What is herpes? The herpes simplex virus (HSV) causes cold sores (fever blisters) on the lips and in the mouth, and genital herpes on the genitals, buttocks, thighs, or abdomen. Herpes zoster, another kind of herpes virus, causes chickenpox and shingles. These viral infections are estimated to affect some 80 million people in America with at least one in five adults in the United States having genital infections. Between 200,000 and 500,000 people "catch" genital herpes each year, while the number of people getting oral infections is many times higher.
What are the symptoms? The hallmark of HSV infection is a blister or cluster of blisters that often feels tingly and itchy at first, becoming sore later, eventually crusting over and disappearing. An initial episode of herpes may produce fever, malaise, and enlargement of local lymph nodes; recurrences are usually milder but may begin with a brief period of general malaise. Once you get infected, the virus is with you for life. It lives in nerve cells where the immune system cannot find it, becoming re-activated from time to time. Common triggers of herpes outbreaks are colds and other viral infections, fatigue, sun exposure, physical irritation of the skin, and emotional stress. Some people are bothered by outbreaks once a year or less, while others may get them every few weeks.
What are the causes? HSV type 1 typically is responsible for cold sores while HSV type 2 causes genital outbreaks. Cold sores and herpetic lesions are highly contagious. You get them initially from people who have them. Cold sores usually happen by direct contact or as a result of sharing eating utensils, razors or towels. Genital herpes is usually spread from one person to another through sexual contact, including oral and anal sex. The virus can enter the body through a break in the skin or through the soft tissue of the mouth, penis or vagina, urinary tract opening, cervix or anus. Herpes is most easily spread when blisters or sores are visible on the infected person. But it can also be spread anytime, even when there aren't any signs or symptoms. Herpes can also be spread from place to place on your own body, such as from your genitals to your fingers, then to your eyes or to other body parts. In addition, herpes can be transmitted from a mother to her baby during vaginal delivery. When individuals have active lesions, it is vital to take care about not infecting others, especially babies, those who have an "open-skin" condition such as eczema, or anyone with a suppressed immune system.
What is the conventional treatment? Prescription drugs taken orally, such as acyclovir, famciclovir, or valacyclovir have been developed to effectively treat herpes infections. These medications can be used to alleviate the symptoms of an outbreak and shorten its course or to suppress recurrences, reduce the number outbreaks and prevent spreading the disease. This type of treatment is not curative and can get expensive, especially if it is used daily to suppress outbreaks.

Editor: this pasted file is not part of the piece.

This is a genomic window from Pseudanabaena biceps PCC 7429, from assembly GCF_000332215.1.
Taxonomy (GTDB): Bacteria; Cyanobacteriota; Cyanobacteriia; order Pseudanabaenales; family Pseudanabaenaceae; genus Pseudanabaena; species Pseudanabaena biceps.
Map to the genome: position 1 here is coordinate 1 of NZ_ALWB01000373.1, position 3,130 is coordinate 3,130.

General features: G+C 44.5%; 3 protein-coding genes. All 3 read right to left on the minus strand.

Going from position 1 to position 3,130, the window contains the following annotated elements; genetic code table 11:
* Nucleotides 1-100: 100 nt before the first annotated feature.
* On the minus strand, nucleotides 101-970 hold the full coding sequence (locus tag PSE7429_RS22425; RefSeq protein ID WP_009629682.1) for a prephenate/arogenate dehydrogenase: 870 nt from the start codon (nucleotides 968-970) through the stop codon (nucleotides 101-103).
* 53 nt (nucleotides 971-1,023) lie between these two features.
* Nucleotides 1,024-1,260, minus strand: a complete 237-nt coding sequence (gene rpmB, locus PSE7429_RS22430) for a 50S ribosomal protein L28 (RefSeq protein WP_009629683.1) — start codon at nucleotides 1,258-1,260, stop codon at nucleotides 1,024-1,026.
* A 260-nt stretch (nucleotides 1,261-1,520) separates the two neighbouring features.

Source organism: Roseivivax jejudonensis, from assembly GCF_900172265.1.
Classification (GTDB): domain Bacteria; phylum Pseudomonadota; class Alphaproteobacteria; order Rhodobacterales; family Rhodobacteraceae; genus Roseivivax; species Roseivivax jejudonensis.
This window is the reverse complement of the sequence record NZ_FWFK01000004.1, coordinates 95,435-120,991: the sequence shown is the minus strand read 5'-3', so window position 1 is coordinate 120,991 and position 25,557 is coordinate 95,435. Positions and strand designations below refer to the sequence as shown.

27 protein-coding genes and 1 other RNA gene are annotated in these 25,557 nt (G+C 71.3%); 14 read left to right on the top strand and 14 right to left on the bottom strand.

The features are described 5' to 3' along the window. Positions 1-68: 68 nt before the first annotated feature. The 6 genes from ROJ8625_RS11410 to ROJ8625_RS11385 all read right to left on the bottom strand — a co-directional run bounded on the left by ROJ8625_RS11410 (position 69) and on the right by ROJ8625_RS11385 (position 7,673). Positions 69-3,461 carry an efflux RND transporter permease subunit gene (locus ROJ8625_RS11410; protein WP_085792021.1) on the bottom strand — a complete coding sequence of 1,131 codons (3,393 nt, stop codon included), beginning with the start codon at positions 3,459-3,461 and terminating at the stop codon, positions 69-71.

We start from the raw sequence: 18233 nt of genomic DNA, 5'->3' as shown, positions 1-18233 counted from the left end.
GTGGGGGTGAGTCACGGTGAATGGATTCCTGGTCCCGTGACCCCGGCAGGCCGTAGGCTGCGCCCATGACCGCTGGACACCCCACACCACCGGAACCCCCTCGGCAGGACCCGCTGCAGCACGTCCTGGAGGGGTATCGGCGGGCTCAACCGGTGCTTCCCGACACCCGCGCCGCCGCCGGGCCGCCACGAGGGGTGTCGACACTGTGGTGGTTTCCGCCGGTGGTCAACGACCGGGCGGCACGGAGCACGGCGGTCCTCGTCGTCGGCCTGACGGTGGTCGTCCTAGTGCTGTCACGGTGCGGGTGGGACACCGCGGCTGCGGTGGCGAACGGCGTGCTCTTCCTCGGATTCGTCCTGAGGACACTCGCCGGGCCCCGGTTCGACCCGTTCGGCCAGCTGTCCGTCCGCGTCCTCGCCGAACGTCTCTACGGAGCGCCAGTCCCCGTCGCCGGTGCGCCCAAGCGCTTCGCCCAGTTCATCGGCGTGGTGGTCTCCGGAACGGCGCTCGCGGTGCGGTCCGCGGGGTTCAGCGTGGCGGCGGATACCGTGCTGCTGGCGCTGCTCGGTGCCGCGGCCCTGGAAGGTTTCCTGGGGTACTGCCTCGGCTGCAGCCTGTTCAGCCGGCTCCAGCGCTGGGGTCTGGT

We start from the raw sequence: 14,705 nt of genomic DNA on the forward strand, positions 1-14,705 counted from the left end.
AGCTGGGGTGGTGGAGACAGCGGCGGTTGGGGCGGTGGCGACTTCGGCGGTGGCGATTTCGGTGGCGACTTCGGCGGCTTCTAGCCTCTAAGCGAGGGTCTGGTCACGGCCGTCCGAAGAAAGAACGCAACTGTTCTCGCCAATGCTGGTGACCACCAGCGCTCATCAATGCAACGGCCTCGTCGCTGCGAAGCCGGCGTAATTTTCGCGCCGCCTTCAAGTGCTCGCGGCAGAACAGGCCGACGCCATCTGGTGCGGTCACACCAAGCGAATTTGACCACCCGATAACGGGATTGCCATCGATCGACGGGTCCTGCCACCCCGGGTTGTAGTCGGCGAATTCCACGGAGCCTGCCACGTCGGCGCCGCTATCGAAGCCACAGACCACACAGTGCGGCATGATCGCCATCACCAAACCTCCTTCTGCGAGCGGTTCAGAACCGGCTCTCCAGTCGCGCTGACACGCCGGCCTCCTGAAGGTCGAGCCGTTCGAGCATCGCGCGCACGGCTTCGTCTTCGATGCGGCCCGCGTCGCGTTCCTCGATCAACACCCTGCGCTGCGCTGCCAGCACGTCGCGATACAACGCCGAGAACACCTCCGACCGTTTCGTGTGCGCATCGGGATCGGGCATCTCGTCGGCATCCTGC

What therapies does Dr. Weil recommend for herpes?
Dietary changes: Lysine is an amino acid that seems to inhibit the virus. You can get dietary L-lysine from foods such as yogurt, fish, potatoes and brewer's yeast. At the same time, you should cut back on foods containing L-arginine, another amino acid that may promote outbreaks. These foods include chocolate, peas, nuts and seeds.
Mind/Body: For either kind of herpes, try taking advantage of the mind-body connection by seeing a practitioner of interactive guided imagery or clinical hypnosis or by learning these techniques through self-training. The goal is to use visualizations and mental affirmations to let the herpes virus know that it is welcome in your body only if it stays in its dormant state.
Traditional Chinese Medicine: Although not well studied with herpes, TCM can be very effective at modulating the immune system, and may help keep the virus in check.
Supplements: You can reduce the frequency and severity of oral herpes attacks by taking L-lysine as a daily supplement (500-1,000 milligrams a day on an empty stomach). Unfortunately, using lysine does not usually work for genital herpes. As an alternative, you can try taking monolaurin, a nontoxic, antiviral supplement made from lauric acid (a fatty acid found in breast milk) and glycerin. It is used to treat infections with all strains of the herpes virus along with other viral infections including measles, and HIV, the human immunodeficiency virus that causes AIDS. Monolaurin is believed to have the potential to permanently inactivate the fat coated viruses that cause these diseases by fluidizing the lipids (fats) and phospholipids in their envelopes, leading to the disintegration of viral particles. Monolaurin, sold under the brand name Lauricidin®, comes in the form of mini pellets. Dosage should be individualized, and Dr. Jon J. Kabara, the physician/researcher who developed monolaurin, says that the usual recommended initial dose is 1.5 grams once or twice a day for one or two weeks. The dose can be increased to 3.0 grams once or twice daily thereafter. A maintenance dose can be 3.0 grams two or three times a day. The idea is to start with a low dose and then increase it gradually until you notice a positive response. Take monolaurin only under the supervision of your physician, who can prescribe it, determine your best dosage and monitor your progress. Dr. Kabara has, however, generously offered to respond to individual questions about dosage submitted with orders via his Web site, www.lauricidin.com.
Also a simple treatment for oral herpes when you have it is to put a drop of ether (diethyl ether) on any active lesions. This promotes crusting and speeds healing. Pharmacists will sell you small quantities of ether for this purpose
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